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Picking up a win in his first Major League game last Saturday was obviously a career highlight for Blue Jays right-hander Chris Rowley.
Another highlight for the U.S. Military Academy grad was in 2012 when he pitched a pair of one-hitters for the Army Black Knights. Of course, a no-hitter would have been something to really cherish, but Rowley remembers his first one-hitter very well because of the guy who broke it up, a player who also ended up in the Blue Jays’ organization.
It was an early spring doubleheader against Army’s arch-rivals the Naval Academy when Rowley pitched the Black Knights to a 2-0 victory in the opening game. An outfielder for the Naval Academy by the name of Alex Azor reached base on an error in the first inning. After that, Rowley went on to retire 15 straight Midshipmen, as the Naval Academy players are known. A second error gave Navy their second base runner in the sixth. And then in the same inning, with two out, Azor broke up Rowley’s no-hit bid with a solid smack to the middle of the infield. An article in the Maryland Gazette described the hit as “an infield single”.
“I remember it was a hit up the middle, a hard kind of low line drive that bounced once, our shortstop dove for it and went off his glove,” said Rowley on Monday. “But it got to the outfield. He hit it hard. It wasn’t a cheap hit or anything like that. It was good piece of hitting.”
Rowley retired the side in the bottom of the seventh.
Azor, the Midshipmen captain, ended up being drafted in the 10th round by the Blue Jays in 2012 and played one season in Bluefield of the Appalachian League in 2012, where he hit .250 in 40 at-bats with a .302 OBP. Azor later joined the U.S. Marines while Rowley spent two years on active duty with the U.S. Army. Being both Patriot League standouts with ties to the Blue Jays (Rowley was signed as a free agent in 2012), they kept in touch over the years.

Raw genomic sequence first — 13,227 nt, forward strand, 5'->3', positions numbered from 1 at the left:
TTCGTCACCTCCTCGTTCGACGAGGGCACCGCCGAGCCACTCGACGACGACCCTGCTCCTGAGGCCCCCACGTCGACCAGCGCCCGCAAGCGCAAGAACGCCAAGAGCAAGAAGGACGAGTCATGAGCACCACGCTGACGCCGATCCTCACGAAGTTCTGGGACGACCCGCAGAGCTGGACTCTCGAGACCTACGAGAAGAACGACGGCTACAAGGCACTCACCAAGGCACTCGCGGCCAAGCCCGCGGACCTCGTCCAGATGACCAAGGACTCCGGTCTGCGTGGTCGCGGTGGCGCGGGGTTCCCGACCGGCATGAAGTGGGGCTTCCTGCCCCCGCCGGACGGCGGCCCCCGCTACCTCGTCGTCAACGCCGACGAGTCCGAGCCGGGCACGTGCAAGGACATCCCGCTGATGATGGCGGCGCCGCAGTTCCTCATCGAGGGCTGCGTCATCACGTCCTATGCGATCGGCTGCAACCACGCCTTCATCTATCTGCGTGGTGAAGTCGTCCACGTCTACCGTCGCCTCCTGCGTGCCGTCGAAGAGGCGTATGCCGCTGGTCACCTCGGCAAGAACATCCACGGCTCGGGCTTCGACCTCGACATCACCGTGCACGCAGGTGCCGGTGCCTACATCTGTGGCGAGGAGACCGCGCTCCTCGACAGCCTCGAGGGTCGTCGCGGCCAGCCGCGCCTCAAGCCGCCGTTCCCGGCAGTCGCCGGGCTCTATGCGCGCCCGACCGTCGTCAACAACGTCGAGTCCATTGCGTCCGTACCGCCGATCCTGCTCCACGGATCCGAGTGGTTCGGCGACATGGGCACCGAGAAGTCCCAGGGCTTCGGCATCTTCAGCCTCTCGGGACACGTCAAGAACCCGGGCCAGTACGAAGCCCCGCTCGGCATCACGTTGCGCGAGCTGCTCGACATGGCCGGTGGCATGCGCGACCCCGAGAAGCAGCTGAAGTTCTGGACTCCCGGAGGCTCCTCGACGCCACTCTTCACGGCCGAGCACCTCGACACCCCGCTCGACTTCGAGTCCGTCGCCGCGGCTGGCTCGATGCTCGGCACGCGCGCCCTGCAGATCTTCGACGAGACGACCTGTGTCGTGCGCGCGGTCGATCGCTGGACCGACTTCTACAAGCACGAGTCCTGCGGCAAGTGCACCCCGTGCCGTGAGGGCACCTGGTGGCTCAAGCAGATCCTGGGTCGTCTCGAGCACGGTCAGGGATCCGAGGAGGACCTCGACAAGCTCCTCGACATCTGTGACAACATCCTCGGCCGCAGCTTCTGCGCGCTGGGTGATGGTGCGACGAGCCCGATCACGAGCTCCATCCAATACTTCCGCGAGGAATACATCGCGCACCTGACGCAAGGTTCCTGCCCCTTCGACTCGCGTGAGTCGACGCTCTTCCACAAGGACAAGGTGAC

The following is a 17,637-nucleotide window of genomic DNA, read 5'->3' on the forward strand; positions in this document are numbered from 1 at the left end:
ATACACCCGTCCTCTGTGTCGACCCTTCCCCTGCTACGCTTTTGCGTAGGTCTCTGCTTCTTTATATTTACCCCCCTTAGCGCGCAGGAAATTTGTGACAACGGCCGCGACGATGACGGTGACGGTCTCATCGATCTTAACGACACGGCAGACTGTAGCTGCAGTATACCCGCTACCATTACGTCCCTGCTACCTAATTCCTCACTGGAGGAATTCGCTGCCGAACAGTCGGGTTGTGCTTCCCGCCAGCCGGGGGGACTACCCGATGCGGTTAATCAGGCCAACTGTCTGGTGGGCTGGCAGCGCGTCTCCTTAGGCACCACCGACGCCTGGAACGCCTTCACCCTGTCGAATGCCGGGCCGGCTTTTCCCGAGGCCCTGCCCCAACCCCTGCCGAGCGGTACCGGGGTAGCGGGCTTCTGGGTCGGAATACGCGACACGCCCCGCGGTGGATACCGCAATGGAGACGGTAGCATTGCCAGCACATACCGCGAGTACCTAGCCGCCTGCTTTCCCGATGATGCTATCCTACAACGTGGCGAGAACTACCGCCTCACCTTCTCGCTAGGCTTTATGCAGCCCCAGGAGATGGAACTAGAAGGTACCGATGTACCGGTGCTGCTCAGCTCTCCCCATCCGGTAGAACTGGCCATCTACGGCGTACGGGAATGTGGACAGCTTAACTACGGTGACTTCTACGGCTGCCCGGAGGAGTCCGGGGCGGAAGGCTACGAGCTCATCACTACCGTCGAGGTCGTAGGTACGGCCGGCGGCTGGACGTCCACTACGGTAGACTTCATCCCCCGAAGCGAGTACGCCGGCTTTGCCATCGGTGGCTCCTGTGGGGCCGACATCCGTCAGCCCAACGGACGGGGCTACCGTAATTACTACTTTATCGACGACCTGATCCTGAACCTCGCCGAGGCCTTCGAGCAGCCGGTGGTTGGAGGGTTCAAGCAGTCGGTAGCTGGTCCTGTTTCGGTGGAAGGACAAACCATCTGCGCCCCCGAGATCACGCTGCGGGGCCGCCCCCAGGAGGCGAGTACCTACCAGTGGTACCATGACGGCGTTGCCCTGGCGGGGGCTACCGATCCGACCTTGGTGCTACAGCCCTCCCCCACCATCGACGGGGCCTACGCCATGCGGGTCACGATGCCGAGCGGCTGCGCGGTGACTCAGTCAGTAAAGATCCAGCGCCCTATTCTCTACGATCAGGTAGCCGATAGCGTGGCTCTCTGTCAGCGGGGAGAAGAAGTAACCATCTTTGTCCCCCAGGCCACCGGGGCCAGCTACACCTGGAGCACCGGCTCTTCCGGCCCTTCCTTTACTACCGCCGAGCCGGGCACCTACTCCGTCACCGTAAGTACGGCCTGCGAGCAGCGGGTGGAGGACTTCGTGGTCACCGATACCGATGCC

“Last time I heard from him was maybe a year, a year and a half ago,” said Rowley, who threw 5.1 innings of one-run ball to beat the Pittsburgh Pirates 7-2 on Saturday. “I think it was during the season last year when I was in High A.”
Rowley, who became the first U.S. Military Academy grad to make it into the Big Leagues, glanced at his phone and admitted that, quite possibly, Azor might have contacted him since making his Major League debut on Saturday.
“I have to check,” he said. “I still haven’t been through every message yet. I’m working on them, trying to get back to everyone I can.”
When asked how many messages he received since his win on Saturday, Rowley, who turned 27 on Monday, said: “A lot. A lot. Hundreds. Lot of old friends and college teammates, stuff like that. I’m trying to get back to everybody.”
Smiling, Rowley said he’d be thrilled if one of the messages buried in his phone was from Alex Azor, the guy who broke up his no-hitter in 2012.
According to the official U.S. Marine Corps website, Azor was promoted to the rank of Captain this past spring. Rowley rose to the rank of First Lieutenant in the U.S. Army. The Jays certainly valued leadership qualities in young players they signed back then.
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